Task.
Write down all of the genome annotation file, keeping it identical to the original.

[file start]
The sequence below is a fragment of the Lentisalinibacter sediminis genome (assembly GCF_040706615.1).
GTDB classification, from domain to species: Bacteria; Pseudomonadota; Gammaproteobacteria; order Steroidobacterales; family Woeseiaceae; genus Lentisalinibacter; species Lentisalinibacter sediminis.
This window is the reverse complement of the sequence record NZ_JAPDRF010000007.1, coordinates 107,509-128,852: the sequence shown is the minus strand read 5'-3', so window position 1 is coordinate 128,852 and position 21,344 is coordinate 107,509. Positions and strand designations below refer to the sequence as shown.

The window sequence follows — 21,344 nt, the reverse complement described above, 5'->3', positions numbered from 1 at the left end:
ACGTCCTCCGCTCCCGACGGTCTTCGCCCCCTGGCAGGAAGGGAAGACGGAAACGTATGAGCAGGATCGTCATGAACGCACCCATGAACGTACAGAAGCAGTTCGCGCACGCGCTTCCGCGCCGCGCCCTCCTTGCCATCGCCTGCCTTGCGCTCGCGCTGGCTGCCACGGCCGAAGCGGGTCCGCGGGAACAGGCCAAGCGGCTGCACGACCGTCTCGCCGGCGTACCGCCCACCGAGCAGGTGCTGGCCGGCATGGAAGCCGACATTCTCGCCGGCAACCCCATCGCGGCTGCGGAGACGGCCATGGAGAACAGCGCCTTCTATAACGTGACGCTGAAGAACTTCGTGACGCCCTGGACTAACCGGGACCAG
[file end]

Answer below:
The sequence below is a fragment of the Lentisalinibacter sediminis genome (assembly GCF_040706615.1).
GTDB classification, from domain to species: Bacteria; Pseudomonadota; Gammaproteobacteria; order Steroidobacterales; family Woeseiaceae; genus Lentisalinibacter; species Lentisalinibacter sediminis.
This window is the reverse complement of the sequence record NZ_JAPDRF010000007.1, coordinates 107,509-128,852: the sequence shown is the minus strand read 5'-3', so window position 1 is coordinate 128,852 and position 21,344 is coordinate 107,509. Positions and strand designations below refer to the sequence as shown.

The window sequence follows — 21,344 nt, the reverse complement described above, 5'->3', positions numbered from 1 at the left end:
ACGTCCTCCGCTCCCGACGGTCTTCGCCCCCTGGCAGGAAGGGAAGACGGAAACGTATGAGCAGGATCGTCATGAACGCACCCATGAACGTACAGAAGCAGTTCGCGCACGCGCTTCCGCGCCGCGCCCTCCTTGCCATCGCCTGCCTTGCGCTCGCGCTGGCTGCCACGGCCGAAGCGGGTCCGCGGGAACAGGCCAAGCGGCTGCACGACCGTCTCGCCGGCGTACCGCCCACCGAGCAGGTGCTGGCCGGCATGGAAGCCGACATTCTCGCCGGCAACCCCATCGCGGCTGCGGAGACGGCCATGGAGAACAGCGCCTTCTATAACGTGACGCTGAAGAACTTCGTGACGCCCTGGACTAACCGGGACCAG